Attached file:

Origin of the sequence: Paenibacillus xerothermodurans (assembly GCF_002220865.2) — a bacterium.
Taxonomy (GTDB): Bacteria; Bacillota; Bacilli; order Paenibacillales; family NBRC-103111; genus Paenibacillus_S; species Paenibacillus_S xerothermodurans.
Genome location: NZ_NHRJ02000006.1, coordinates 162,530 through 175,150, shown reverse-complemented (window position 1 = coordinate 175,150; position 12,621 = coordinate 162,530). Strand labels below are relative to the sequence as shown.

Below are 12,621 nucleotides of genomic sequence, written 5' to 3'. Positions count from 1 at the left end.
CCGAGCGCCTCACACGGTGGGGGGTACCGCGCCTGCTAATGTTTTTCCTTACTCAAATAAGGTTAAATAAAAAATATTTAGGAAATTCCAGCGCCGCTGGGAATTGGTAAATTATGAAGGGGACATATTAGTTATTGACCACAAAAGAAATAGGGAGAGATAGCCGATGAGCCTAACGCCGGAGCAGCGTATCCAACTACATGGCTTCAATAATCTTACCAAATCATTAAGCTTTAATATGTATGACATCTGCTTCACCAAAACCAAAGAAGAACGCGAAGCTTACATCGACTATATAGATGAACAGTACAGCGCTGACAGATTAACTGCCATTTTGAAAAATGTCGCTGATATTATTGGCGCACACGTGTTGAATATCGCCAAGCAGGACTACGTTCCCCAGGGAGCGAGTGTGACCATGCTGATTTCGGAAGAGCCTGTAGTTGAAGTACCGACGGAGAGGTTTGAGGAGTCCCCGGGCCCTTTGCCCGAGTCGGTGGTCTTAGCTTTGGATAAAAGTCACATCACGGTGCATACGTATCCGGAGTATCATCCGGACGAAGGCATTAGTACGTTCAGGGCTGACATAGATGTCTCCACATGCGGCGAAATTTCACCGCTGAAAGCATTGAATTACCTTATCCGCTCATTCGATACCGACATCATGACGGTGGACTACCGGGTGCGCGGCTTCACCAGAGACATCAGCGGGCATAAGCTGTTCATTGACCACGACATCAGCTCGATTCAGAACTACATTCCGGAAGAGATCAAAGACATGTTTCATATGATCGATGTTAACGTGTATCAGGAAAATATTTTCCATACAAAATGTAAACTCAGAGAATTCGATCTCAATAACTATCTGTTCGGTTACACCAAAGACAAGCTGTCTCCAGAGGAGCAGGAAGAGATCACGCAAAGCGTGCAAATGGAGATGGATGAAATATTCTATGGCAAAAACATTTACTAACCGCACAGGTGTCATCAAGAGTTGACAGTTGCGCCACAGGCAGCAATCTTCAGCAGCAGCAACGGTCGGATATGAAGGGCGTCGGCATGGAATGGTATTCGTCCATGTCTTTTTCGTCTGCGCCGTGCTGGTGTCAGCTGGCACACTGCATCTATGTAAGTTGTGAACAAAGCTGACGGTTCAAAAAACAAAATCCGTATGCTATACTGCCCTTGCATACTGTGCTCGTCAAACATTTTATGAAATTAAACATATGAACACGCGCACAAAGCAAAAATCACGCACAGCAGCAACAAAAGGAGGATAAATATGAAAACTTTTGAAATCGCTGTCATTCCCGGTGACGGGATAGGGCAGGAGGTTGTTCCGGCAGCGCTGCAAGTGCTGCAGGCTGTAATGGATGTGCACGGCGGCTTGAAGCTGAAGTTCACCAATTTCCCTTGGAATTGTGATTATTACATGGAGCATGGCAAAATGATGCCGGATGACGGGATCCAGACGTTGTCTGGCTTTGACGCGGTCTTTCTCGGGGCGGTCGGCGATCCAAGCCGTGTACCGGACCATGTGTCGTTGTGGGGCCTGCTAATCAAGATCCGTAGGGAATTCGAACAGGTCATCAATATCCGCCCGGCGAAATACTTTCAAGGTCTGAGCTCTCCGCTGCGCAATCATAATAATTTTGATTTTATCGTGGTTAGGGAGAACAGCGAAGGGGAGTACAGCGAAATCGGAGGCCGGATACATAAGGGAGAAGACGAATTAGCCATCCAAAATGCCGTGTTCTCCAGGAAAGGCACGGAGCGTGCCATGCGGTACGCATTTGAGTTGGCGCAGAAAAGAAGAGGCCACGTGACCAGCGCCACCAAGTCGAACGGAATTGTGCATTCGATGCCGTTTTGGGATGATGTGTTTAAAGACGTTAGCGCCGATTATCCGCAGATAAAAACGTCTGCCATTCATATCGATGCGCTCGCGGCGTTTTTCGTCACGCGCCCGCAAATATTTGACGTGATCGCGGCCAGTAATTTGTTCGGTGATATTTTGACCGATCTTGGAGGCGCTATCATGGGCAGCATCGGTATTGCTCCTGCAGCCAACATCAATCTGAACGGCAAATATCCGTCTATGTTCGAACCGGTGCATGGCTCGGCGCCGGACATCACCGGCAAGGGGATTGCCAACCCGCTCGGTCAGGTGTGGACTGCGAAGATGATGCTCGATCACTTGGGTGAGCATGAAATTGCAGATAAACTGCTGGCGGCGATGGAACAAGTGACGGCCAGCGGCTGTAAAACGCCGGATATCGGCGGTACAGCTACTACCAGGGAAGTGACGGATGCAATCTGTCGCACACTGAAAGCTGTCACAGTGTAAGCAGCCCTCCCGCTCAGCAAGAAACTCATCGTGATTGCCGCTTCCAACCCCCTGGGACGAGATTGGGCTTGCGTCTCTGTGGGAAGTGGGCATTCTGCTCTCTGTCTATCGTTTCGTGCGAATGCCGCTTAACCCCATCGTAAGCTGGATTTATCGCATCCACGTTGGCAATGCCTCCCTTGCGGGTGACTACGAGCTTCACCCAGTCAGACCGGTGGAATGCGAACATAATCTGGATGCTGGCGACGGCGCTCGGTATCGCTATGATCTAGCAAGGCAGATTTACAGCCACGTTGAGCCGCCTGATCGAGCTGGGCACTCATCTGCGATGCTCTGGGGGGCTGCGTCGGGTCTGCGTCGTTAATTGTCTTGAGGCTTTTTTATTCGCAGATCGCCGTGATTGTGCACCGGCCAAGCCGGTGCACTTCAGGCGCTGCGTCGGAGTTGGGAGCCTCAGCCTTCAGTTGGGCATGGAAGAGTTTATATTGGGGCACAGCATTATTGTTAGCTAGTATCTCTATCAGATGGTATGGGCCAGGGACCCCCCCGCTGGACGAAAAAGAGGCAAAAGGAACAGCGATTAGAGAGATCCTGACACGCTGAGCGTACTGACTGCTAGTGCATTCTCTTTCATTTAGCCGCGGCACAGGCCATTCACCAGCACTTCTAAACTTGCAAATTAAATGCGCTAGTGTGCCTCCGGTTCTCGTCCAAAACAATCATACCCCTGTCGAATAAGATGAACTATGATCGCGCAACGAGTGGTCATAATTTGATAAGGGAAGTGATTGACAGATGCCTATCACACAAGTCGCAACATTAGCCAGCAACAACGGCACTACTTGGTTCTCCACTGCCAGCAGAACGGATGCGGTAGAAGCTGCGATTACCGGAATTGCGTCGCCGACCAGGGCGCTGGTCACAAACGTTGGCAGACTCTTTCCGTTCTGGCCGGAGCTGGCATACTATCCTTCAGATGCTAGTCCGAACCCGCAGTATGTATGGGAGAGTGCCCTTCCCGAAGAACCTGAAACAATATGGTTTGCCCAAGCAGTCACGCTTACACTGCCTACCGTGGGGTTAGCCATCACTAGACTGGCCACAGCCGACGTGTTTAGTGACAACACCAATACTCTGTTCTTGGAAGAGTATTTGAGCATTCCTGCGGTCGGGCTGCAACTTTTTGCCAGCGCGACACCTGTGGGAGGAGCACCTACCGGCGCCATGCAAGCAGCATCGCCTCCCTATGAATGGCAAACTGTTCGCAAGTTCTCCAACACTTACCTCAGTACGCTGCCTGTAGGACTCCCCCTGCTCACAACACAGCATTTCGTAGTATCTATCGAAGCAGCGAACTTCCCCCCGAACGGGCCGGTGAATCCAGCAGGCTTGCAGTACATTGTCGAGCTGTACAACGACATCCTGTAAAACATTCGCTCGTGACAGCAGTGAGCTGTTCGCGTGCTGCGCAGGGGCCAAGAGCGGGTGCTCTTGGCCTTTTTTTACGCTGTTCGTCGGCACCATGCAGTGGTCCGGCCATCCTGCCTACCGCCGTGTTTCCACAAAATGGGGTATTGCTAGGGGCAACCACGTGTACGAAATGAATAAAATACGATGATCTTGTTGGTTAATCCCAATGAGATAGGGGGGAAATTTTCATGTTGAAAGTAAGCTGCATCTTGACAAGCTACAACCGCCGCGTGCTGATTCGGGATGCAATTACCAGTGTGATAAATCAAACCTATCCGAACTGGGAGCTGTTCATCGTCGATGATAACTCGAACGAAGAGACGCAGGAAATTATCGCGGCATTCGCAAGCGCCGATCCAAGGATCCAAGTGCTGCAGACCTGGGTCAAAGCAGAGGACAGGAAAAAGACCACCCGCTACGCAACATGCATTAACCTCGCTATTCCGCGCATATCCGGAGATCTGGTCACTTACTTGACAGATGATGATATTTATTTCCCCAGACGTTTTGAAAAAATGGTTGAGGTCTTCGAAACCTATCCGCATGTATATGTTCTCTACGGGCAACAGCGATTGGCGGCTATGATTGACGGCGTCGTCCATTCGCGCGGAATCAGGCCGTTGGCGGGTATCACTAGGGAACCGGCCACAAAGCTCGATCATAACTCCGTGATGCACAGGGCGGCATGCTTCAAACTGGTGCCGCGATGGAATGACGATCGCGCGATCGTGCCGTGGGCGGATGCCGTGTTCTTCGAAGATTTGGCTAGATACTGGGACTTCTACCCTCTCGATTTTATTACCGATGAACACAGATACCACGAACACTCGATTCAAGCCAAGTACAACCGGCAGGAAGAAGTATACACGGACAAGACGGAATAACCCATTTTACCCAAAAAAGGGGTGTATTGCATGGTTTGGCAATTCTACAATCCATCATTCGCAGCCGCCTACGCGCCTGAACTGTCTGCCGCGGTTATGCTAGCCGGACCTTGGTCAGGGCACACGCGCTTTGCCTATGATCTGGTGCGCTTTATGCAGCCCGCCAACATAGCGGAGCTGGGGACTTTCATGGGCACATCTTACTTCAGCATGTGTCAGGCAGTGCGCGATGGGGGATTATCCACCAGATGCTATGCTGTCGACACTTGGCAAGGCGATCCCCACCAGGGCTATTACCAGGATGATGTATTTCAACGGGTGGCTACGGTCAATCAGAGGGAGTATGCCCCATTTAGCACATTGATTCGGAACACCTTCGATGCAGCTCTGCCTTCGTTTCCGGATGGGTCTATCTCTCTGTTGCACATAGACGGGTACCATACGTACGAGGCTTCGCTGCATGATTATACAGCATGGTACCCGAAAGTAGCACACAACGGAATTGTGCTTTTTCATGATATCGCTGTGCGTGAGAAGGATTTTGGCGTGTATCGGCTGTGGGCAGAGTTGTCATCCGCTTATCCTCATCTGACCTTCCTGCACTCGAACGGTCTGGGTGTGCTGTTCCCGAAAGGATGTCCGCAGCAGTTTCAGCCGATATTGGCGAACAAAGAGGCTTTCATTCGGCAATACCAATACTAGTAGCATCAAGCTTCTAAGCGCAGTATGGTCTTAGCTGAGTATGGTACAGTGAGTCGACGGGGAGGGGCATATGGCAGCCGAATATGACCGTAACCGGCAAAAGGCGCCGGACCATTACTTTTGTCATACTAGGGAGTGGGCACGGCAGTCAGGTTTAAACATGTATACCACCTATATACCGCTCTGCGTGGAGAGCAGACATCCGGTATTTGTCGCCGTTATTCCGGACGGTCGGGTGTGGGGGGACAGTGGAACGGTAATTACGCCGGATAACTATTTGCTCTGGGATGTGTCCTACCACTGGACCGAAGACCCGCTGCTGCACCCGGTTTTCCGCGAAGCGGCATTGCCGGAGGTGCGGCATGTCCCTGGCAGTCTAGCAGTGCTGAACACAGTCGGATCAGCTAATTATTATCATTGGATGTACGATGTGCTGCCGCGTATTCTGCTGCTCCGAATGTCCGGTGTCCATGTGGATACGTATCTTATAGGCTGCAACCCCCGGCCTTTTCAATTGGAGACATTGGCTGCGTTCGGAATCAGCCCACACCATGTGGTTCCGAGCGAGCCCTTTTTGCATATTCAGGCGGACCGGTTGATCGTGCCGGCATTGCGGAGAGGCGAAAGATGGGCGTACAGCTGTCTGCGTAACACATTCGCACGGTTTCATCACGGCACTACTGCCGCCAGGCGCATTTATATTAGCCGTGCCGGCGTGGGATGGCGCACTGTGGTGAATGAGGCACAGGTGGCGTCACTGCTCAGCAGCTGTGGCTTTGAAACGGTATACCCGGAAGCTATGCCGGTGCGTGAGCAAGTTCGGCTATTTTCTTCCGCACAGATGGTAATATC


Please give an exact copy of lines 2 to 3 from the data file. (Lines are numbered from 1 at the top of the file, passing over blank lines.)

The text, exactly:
Taxonomy (GTDB): Bacteria; Bacillota; Bacilli; order Paenibacillales; family NBRC-103111; genus Paenibacillus_S; species Paenibacillus_S xerothermodurans.
Genome location: NZ_NHRJ02000006.1, coordinates 162,530 through 175,150, shown reverse-complemented (window position 1 = coordinate 175,150; position 12,621 = coordinate 162,530). Strand labels below are relative to the sequence as shown.